EquaTerra, or "EQ" as they are commonly known in the trade, has formed part of the heartbeat of the sourcing industry over the last eight years. When three frustrated TPI consultants had finally despaired of their employer ever "getting" BPO, they snuck off to set up their own shop, coined a goofy name, convinced all their buddies to take a leap of blind faith with them, before stripping off at a Luau and shaking their booties at their unsuspecting followers. Yes, these guys were clearly on a path to building a multi-million dollar global advisory outfit that would be submerged into a highly respected auditor and management consultancy.
What was amazing, was the sheer speed with which EQ caught up their industry to become, initially, the leading advisor for HRO and F&A BPO engagements, while quietly developing its competency in ITO. From there, the firm had excited Glen Davidson so much, he publicly resigned from his Accenture job during an awards dinner acceptance speech to announce the establishment of "EquaTerra's Public Sector" organization. From that moment on, the firm knew no bounds, establishing its software process evaluation tool, EquaSiis and taking over Morgan Chambers' European advisory organization. They even reached the spectacular heights of doing some research with us!
Meanwhile, the leading management consultancies were still raking in so much coin selling shared services advisory engagements, it was easier for many of them to advise their clients against outsourcing, than actually help them through a sourcing evaluation process. Why risk your $20m-a-year engagement doing shared services improvement for a $1m project to look at outsourcing?
However, the boom in outsourcing had really taken hold by 2006, and the management consulting firms realized they were not equipped to deal with these complex, stressful operational deals (to quote the CEO of one of the boutiques, "This is real workman's consulting"). AT Kearney, Deloitte, KPMG, PwC - to name a few - started hiring consultants in earnest to win outsourcing advisory work, hoping their superior brands would be enough to swat away these pesky boutiques and their fancy methodologies. "We're focusing on the strategy side" said one management consulting partner, "And leaving the transactional work to the specialists". However, the management consulting firms quickly were discovering they could rake in a cool $1m-$3m+ managing an outsourcing transaction cycle,whereas a "Phase 1" strat evaluation rarely netted them more than $500K. Plus, there was never much action with the governance work, as buyers were not resourcing for "change management" (more on this topic to follow soon).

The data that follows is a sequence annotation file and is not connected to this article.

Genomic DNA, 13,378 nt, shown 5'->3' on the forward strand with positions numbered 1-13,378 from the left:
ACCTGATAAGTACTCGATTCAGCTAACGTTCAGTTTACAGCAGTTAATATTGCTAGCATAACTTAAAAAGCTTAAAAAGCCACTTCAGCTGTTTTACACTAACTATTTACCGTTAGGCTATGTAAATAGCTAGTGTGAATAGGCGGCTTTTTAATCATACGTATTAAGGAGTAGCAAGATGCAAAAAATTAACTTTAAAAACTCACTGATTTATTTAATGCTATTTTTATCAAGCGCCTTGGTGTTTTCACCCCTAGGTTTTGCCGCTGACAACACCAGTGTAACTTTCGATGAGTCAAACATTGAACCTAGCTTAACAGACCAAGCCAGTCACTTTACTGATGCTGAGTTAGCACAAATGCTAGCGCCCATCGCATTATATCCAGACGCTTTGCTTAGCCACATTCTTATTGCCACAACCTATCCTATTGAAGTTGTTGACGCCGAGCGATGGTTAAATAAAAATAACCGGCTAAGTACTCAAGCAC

So the management consultancies realized they need to poach the specialists from the boutiques, but were in for a rude awakening when they discovered how much the top talent at Alsbridge, EQ, Everest, TPI et al. were raking in. Plus, these guys were a unique breed - they actually liked the boutique culture, along with the specialism and IP their firms were generating. Bottom-line, these boutiques didn't fit their compensation models or their cultures. Add to this the fact that "outsourcing" had always been something of a dirty word, and poorly understood by the other consulting practices. Hence, it was pretty clear, as long as five years' ago, that the best route into the outsourcing game for some of the management consultants was to do the unthinkable and actually acquire one of these boutique firms.
So why didn't any of them bite the bullet and snap-up up a boutique?
Quite simply, the top consulting brass have struggled with the "build versus buy" decision for the following reasons:
They have persisted with the MBA-model, which just doesn't work with complex outsourcing deals. Several management consultancies have struggled to understand why they can't stick a team of 26-year old MBAs onto their clients to crunch through a deal, while the boutiques have a cost structure that enables them to put experienced "workmen" with genuine deal experience, whose rates are often cheaper. And while you can get away with some juniors on ITO deals, with BPO you actually need experienced process experts - not kids.